will hold   boast   trade with other white palms   psalms
again absent   freedom again   absent—
with Harriet    and the struggle for life
will be assigned to Harriet   and the
instants of strife will be Harriet   and
the drugged juniors will be Harriet   and
she will become shape    exchange   change   chase—
again absent   freedom again   absent


Prince A. Bush
 is a bookish, black, non-binary (feminine-of-center—they/them/he/him), leftist, feminist, and gay poet. He attends Fisk University in Nashville, TN, as a graduating senior (!!!!!).

Gustavo Barahona-Lopez

Grandfather’s Chickens

There was something about going to Mexico that made my imagination run wild. Was it the bright splashes of yellow or blue or green on each house and storefront that would crumple conspicuously? Or maybe the subtle smell of corn and lye? Whatever it was, to me it meant freedom. I could go around town without parental supervision. And if I was lucky, I would have a few pesos in my pocket too. Back home my father insisted on keeping the windows and blinds closed at all times, as if the blinds could keep out the pain of the world. But in Mexico he was a man transformed. In Mexico, he had a permanent sparkle in his eye, which was otherwise only visible when he was singing corridos. He was close to his kin and his smile knew it. After a red-eye flight and hours of road traveled in kilometers, all it took for us to become adjusted to our new surroundings was a quick nap on mattresses laid on the floor.

I loved my grandparent’s ranch because it was full of horses, cows, goats, and therefore, endless possibilities. Most of all I liked to play with the chickens. I ‘invented’ a rudimentary trap using wooden crates, a stick, and twine. Each afternoon I would tie the twine to a stick and use it to prop-up part of the crate. Then I would put dried corn under the crate and hide away so the chickens would come and eat. When only one chicken was in the crate, I would pull the twine and capture the unsuspecting bird. On one particularly ambitious day, I caught twenty chickens. My grandfather was not amused.

To avoid additional avian imprisonment, my grandmother gave me a small baby chick of my own to care for. He was a beautiful black-feathered bird that looked so vulnerable I could hardly comprehend it. I fed Shadow and kept him warm indoors until he was big enough to protect himself from the dangers of our enclosed backyard. Shadow relished the freedom and quickly became adept at hunting insects and digging for worms. Still, nothing gave me quite as much pleasure as Shadow pecking at dried corn in my palms.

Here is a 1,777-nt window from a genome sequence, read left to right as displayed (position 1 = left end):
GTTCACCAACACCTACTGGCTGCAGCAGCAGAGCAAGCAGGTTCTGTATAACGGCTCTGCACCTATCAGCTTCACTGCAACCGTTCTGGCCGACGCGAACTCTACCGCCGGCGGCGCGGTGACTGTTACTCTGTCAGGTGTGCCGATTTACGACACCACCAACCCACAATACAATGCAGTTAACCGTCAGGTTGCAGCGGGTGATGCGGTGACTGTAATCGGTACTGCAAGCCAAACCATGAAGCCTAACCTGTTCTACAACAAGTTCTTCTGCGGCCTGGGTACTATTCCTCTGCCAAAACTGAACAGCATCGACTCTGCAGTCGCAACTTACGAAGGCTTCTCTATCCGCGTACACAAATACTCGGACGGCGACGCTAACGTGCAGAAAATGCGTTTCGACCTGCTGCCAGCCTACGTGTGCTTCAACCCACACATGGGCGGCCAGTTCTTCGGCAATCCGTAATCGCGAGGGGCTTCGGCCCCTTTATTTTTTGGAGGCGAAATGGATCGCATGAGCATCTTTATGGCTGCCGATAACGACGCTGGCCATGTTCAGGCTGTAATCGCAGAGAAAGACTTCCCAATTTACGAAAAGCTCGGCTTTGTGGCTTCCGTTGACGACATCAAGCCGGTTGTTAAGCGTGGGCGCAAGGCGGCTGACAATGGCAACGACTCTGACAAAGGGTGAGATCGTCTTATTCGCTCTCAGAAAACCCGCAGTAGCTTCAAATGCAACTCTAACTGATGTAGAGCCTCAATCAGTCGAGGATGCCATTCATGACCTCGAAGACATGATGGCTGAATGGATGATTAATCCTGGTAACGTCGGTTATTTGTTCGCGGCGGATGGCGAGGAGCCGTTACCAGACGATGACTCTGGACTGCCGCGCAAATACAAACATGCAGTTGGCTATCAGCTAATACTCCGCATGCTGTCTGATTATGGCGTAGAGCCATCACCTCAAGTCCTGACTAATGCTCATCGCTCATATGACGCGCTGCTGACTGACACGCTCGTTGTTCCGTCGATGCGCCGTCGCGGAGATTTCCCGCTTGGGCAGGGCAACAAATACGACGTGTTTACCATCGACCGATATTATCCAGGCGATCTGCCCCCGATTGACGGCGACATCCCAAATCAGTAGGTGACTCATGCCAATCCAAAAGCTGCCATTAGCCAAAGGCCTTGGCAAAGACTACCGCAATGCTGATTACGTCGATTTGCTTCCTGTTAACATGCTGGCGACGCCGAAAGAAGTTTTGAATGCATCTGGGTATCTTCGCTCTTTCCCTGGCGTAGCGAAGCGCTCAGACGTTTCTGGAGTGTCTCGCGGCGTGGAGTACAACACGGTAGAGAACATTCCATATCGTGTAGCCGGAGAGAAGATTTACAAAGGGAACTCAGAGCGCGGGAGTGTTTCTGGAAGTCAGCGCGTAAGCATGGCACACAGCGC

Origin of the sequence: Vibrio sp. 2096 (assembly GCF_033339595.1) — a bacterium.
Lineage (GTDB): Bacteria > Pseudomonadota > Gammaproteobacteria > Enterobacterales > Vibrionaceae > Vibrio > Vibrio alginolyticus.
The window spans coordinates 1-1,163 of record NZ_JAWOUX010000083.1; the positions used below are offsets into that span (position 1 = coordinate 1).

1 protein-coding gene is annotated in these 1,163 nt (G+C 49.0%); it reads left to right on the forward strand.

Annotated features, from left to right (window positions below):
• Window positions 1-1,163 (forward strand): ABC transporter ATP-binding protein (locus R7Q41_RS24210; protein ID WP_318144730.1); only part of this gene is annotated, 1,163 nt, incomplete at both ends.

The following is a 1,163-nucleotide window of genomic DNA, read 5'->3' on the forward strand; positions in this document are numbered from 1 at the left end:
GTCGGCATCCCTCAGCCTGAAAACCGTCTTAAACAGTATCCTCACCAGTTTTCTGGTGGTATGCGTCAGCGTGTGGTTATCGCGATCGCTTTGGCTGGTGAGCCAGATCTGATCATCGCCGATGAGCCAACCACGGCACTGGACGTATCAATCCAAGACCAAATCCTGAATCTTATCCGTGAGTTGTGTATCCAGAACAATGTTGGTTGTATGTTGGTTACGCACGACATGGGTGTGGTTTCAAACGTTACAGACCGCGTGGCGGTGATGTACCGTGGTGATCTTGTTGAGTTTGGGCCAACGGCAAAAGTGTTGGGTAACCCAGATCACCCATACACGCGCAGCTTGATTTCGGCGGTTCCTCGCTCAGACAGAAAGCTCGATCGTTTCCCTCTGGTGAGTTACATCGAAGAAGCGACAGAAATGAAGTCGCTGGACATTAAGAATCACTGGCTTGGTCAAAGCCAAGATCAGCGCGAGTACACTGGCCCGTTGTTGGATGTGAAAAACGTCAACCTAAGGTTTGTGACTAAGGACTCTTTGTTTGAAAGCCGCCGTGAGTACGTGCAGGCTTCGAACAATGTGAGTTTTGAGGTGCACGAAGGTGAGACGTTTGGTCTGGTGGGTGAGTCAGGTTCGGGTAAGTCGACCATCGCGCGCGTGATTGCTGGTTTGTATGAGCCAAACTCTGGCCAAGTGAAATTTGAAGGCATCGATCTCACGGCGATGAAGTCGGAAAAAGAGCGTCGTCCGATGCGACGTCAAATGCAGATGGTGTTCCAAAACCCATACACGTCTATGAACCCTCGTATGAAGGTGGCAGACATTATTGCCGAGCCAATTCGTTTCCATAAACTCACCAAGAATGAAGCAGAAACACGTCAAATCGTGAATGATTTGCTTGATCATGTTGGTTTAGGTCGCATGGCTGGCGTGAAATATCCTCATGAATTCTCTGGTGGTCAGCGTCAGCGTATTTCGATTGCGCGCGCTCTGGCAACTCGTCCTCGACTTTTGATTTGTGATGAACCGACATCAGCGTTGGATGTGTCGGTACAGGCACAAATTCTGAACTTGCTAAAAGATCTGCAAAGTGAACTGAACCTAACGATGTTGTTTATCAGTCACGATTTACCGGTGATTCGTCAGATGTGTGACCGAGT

A month and a half into our Mexico stay, my father decided he wanted to move a number of rocks from one end of the backyard to the other. For hours I toiled with only an uncomfortable red cap as protection from the hot sun. The work was slow. Since these rocks had not been moved in years, each time I flipped one of them, dozens of insects scrambled for darkness. I would sometimes catch some of the insects and Shadow would eat them gratefully.

Under one rather large stone, I found a scorpion. I immediately grabbed for a shovel and cut the scorpion in two, separating the body from the stinger. “Danger averted,” I thought. Poking at the stinger with a stick, I wondered how something so small could pack such a dangerous venom. When I looked back at the scorpion’s body, it looked like that of any other bug. Without thinking twice, I used the shovel to toss the scorpion’s body in Shadow’s direction and continued working.

That evening, Shadow started to move more slowly. When I went to feed him corn, he still ate. However, the pokes of his beak on my bare skin did not hurt as much as usual. When Shadow started closing white eyelids, I knew something was wrong. I covered Shadow in a towel and held him on my lap. My mom noticed that I would not look up from my lap and asked “¿Que pasa m’ijo?”, “What is happening son?”. Softly, not really wanting her to hear, I said “I found a scorpion under a rock and I gave it to Shadow”, then louder and with more urgency, “Not the stinger though, just the body so Shadow is going to be O.K. right mom, RIGHT!?” “Ay m’ijo” my mom said with a knowing look. She sat down on the couch next to me and put her arm around me. From then on, the room was blurry.

My aunt and uncle came over when they heard what happened and they stayed with me as Shadow’s breaths grew shallow. By midnight, it was over. “How could I have done this?”, I thought, “How could I be so stupid?” My internal critic had no answer for me that day. I buried Shadow in the backyard that had been his home. Next to a handwritten “Shadow”, I placed a single candle with the image of the Virgen de Guadalupe hoping she could lead him to heaven. I put my hands together unevenly as if to pray but I could only muster one word, “Perdóname”*.

*Forgive Me

Gustavo Barahona-Lopez is a poet and educator from the San Francisco Bay Area. In his writing, Barahona-López draws from his experience growing up in a Mexican immigrant household. His work can be found or is forthcoming in Rattle’s Poets Respond, PALABRITAS, Cutthroat journal, Puerto del Sol, The Acentos Review, among other publications. When Barahona-López is not teaching you can find him re-discovering the world with his son.